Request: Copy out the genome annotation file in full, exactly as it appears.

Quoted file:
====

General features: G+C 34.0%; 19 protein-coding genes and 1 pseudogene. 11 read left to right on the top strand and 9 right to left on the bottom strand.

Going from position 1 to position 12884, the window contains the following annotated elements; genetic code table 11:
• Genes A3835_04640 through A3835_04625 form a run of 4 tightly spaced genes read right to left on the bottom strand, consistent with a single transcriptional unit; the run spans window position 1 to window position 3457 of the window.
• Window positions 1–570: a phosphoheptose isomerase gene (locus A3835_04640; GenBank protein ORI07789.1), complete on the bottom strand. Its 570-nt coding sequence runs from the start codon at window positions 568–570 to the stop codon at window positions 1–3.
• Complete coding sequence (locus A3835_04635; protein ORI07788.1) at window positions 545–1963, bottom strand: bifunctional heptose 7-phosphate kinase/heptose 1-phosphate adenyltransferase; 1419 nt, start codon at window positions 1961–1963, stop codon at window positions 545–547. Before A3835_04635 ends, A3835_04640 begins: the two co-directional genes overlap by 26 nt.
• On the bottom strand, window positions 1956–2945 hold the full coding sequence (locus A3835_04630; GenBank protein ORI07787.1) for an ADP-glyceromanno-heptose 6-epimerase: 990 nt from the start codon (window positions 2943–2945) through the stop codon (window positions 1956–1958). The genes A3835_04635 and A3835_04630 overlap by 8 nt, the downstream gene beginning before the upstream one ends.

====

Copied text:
General features: G+C 34.0%; 19 protein-coding genes and 1 pseudogene. 11 read left to right on the top strand and 9 right to left on the bottom strand.

Going from position 1 to position 12884, the window contains the following annotated elements; genetic code table 11:
• Genes A3835_04640 through A3835_04625 form a run of 4 tightly spaced genes read right to left on the bottom strand, consistent with a single transcriptional unit; the run spans window position 1 to window position 3457 of the window.
• Window positions 1–570: a phosphoheptose isomerase gene (locus A3835_04640; GenBank protein ORI07789.1), complete on the bottom strand. Its 570-nt coding sequence runs from the start codon at window positions 568–570 to the stop codon at window positions 1–3.
• Complete coding sequence (locus A3835_04635; protein ORI07788.1) at window positions 545–1963, bottom strand: bifunctional heptose 7-phosphate kinase/heptose 1-phosphate adenyltransferase; 1419 nt, start codon at window positions 1961–1963, stop codon at window positions 545–547. Before A3835_04635 ends, A3835_04640 begins: the two co-directional genes overlap by 26 nt.
• On the bottom strand, window positions 1956–2945 hold the full coding sequence (locus A3835_04630; GenBank protein ORI07787.1) for an ADP-glyceromanno-heptose 6-epimerase: 990 nt from the start codon (window positions 2943–2945) through the stop codon (window positions 1956–1958). The genes A3835_04635 and A3835_04630 overlap by 8 nt, the downstream gene beginning before the upstream one ends.